23 May, 2005
The Parents' Review
An original Parents' Review Magazine, founded and edited by Charlotte M. Mason
This one, from 1933, was edited by Elsie Kitching, as Charlotte had died in 1923.
I'm going to make a conservator's portfolio to keep this safe in an acid- and dust-free environment, after de-acidification, of course!
My favorite quote from this volume so far is by Monk Gibbon. I've boldened my favorite lines. The one about the sausage machine caused me to chuckle!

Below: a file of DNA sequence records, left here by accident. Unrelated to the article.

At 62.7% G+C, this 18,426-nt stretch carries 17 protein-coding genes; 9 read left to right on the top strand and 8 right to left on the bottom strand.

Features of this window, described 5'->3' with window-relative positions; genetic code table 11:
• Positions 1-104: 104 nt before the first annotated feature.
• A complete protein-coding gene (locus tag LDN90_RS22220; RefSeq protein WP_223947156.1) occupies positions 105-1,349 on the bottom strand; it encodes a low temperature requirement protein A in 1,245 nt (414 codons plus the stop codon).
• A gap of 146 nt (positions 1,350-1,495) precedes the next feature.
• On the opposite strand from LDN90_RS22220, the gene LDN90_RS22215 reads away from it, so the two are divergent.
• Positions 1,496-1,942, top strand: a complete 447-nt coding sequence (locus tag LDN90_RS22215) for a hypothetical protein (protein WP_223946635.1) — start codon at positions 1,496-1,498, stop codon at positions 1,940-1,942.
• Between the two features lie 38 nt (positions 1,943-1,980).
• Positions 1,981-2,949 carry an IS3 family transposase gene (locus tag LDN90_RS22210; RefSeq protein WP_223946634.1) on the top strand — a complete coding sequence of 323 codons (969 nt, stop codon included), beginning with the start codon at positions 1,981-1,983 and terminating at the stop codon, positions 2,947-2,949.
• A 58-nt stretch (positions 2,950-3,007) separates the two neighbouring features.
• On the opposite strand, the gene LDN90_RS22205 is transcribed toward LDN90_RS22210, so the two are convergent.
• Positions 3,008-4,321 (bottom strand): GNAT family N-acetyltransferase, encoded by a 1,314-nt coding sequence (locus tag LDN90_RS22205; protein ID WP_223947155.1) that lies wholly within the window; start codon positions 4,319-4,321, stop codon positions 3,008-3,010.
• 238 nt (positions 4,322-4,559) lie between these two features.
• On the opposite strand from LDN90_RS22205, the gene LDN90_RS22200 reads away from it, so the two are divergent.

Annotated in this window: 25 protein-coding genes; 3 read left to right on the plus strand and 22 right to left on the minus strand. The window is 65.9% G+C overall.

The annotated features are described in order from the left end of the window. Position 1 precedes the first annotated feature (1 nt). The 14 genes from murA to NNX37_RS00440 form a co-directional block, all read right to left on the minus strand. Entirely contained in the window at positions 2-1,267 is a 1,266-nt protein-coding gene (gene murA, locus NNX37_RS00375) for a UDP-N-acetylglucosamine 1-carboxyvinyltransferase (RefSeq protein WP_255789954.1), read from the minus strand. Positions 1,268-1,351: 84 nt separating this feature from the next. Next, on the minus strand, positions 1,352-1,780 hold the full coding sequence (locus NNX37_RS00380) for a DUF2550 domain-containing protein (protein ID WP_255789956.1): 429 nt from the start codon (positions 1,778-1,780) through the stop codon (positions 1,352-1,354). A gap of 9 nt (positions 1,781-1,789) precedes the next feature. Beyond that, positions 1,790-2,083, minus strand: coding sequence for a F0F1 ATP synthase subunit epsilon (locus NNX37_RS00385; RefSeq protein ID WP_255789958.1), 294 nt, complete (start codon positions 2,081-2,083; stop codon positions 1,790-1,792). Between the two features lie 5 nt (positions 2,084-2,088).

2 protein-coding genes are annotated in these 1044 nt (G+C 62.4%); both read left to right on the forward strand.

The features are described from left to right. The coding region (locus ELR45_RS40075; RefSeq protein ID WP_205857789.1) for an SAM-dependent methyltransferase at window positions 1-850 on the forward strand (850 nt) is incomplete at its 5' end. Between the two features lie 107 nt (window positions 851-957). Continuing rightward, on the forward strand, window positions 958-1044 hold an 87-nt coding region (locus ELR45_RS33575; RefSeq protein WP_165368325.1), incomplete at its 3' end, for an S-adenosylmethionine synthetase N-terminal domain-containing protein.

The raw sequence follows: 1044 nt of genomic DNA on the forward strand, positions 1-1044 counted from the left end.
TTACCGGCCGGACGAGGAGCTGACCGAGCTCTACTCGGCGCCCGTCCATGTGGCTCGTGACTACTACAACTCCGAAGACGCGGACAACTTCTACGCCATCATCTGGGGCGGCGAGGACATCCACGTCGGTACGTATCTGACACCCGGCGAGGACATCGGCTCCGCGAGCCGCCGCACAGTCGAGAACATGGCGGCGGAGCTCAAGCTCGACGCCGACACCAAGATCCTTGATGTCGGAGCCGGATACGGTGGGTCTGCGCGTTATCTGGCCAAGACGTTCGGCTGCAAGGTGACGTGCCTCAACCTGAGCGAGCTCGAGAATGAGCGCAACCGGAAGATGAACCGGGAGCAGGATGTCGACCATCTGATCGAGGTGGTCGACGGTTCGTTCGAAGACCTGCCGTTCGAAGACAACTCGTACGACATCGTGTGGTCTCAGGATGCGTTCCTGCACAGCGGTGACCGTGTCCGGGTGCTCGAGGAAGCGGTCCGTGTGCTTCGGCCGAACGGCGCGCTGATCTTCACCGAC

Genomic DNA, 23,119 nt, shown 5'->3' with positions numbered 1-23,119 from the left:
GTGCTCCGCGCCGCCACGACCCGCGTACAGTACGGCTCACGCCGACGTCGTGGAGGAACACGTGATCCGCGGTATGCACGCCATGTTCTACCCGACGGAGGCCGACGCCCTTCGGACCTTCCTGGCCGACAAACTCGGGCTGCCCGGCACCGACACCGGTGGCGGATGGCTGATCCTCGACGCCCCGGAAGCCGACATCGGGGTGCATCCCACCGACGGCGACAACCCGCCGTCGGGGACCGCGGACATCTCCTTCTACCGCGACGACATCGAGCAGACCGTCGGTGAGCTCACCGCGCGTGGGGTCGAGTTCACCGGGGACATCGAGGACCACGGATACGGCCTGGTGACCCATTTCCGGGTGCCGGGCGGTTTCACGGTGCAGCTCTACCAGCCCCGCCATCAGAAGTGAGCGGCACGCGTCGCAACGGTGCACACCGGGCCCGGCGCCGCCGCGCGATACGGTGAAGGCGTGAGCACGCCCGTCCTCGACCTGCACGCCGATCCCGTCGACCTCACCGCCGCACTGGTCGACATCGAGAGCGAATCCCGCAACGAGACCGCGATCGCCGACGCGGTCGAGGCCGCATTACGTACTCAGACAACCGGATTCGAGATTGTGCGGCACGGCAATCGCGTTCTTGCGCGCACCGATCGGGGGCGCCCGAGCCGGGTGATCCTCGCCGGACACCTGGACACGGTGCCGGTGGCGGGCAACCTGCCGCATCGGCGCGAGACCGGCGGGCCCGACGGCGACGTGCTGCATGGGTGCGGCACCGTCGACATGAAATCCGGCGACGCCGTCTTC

"...surely the future of the P.N.E.U. is this mission of cultural education as against education for the examination test, the qualifying standard, the stereotyped norm? Let others feed the sausage machine and let the P.N.E.U. remain with its few disciples outside the factory. I don't mean let it remain static, but where it moves forward, let it move forward along the line of this ideal, rather than the line of standardisation and tests, emphasising always that the only education that matters is this education of the soul, with all those mental and moral qualities which go to make up character. If we have new books--and why not?--let them be chosen for literary quality, which was Miss Mason's own criterion. If we have new ideas--and without new ideas we shall soon stultify and become a bundle of dried grass in a beautiful vase--let them be tried by the test she herself applied: 'Does this contribute to the enlightened and balanced spirit towards which we strive, or is it only another catch-penny or catch-notice device of the sensation-mongers, the people to whom everything new is necessarily good, everything old necessarily outworn?' P.N.E.U. cannot afford to be behind the age: it must be like all great movements a little--I shan't say in front of, but--outside it; that is, too conservative to been trapped by its imbecilities, too liberal to miss any of its advances. It must be on the watch to absorb all that is good in the new without losing its sense of proportion by embracing what is ephemeral merely for the sake of being modern."